Will Sandy's NYC Devastation Blow Changes Through Law?
MANHATTAN (CN) - Hurricane Sandy's devastation of New York City spurred the head of Columbia University's Center for Climate Change Law to reflect on the legal liabilities of cities' and builders' actions, or inaction, to climate change.
Neither presidential candidate mentioned climate change in three rounds of debates.
But Michael Gerard, director of Columbia's Center for Climate Change Law, said Monday that the immediate future of carbon emission regulation could hinge on the results of today's vote.
Gerard cited the 2007 U.S. Supreme Court ruling in Massachusetts v. EPA.
By 5-4 vote, the Supreme Court ruled that the Clean Air Act requires the U.S. Environmental Protection Agency to regulate as pollutants carbon dioxide and other gases that contribute to global warming.
The ruling tasked the agency with making a scientific decision on whether such emissions are dangerous to health and welfare.
In 2009, the EPA's peer-reviewed scientific analysis of six greenhouse gases demonstrated their potential impacts, including increased flooding, more intense heat waves and wildfires, rising sea levels, and harm to wildlife, ecosystems and agriculture.
Early in his tenure, President Obama endorsed the EPA using its new court-mandated power. Fossil fuel companies filed scores of lawsuits to stop it from doing so.
The District of Columbia Circuit Court of Appeals dismissed all of Big Oil's challenges in June.
"The biggest question is going to be, who wins the election tomorrow," Gerard said on Monday. "If Romney wins, he made it clear he's going to stop those regulations."
Gerard said the issue got short shrift on the campaign trail.
"Among environmental lawyers, it's widely known," he said. "It might not be widely known to the public at large."
The legislative branch probably will have to decide whether oil companies should pay for coastal devastation resulting from climate change, Gerard said.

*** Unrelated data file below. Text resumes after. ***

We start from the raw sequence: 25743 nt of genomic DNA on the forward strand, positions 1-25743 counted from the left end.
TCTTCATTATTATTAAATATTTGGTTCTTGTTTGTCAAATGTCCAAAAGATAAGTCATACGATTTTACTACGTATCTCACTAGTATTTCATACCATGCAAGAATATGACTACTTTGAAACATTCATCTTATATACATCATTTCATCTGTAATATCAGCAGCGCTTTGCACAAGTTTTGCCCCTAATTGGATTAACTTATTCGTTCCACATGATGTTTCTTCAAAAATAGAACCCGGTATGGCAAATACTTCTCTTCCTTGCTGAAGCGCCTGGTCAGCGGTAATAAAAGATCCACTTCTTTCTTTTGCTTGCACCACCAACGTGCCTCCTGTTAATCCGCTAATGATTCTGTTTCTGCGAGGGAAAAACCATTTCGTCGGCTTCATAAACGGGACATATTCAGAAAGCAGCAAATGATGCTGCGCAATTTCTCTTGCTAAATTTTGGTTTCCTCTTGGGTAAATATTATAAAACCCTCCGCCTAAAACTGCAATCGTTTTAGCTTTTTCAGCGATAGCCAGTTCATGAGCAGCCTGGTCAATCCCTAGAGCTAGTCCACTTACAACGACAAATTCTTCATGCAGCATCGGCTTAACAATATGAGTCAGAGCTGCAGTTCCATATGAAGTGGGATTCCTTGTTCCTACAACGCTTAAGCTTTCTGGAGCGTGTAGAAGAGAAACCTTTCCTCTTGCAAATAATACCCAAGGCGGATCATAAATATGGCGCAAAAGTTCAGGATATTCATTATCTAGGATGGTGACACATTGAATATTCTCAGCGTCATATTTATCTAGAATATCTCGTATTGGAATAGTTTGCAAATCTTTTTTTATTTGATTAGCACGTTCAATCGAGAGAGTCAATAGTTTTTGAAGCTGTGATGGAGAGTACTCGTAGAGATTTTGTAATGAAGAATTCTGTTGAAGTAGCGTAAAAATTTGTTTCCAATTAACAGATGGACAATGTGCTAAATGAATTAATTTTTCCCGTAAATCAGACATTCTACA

In October, the 9th Circuit sidelined Kivalina v. Exxon, filed by native Alaskans who say they are losing their arctic village to rising global temperatures.
Writing for the majority, Judge Sidney Thomas said, "[T]he solution to Kivalina's dire circumstance must rest in the hands of the legislative and executive branches of our government, not the federal common law."
Comer v. Murphy Oil, which sought to hold oil and coal companies liable for Hurricane Katrina, failed for a similar reason, Gerard said.
"The fundamental problem with all these cases is the separation of powers," Gerard said.
Coastal cities considering erection of surge barriers, such as the famous seawalls in the Netherlands, should keep an eye on the Supreme Court ruling in Arkansas Game and Fish Commission v. U.S. Army Corp of Engineers.
Justices in October heard arguments about whether the Corps of Engineers should pay for flooding in Missouri because of its release of water from a Missouri dam.
Gerard said the ruling in this case could be relevant to the debate over whether to protect some coastal cities with barriers, which divert water that could put others at risk.
"We'll have to see what the court says," Gerard said. "There are obviously some statutory limitations on flood-control structures. There are federal statutes that limit that liability. It's possible that the city, if it decided to go forward on this type of structure, might seek congressional authorization that could include a liability protection."
As New York City recovers from the devastation wrought by Sandy, Gerard said, "A major issue that will arise is whether the designers and builders of buildings and infrastructure took appropriate precautions for a storm of this magnitude. There have been several predictions over the last couple of years that a storm like this could happen. There may be litigation about whether it was reasonably foreseeable."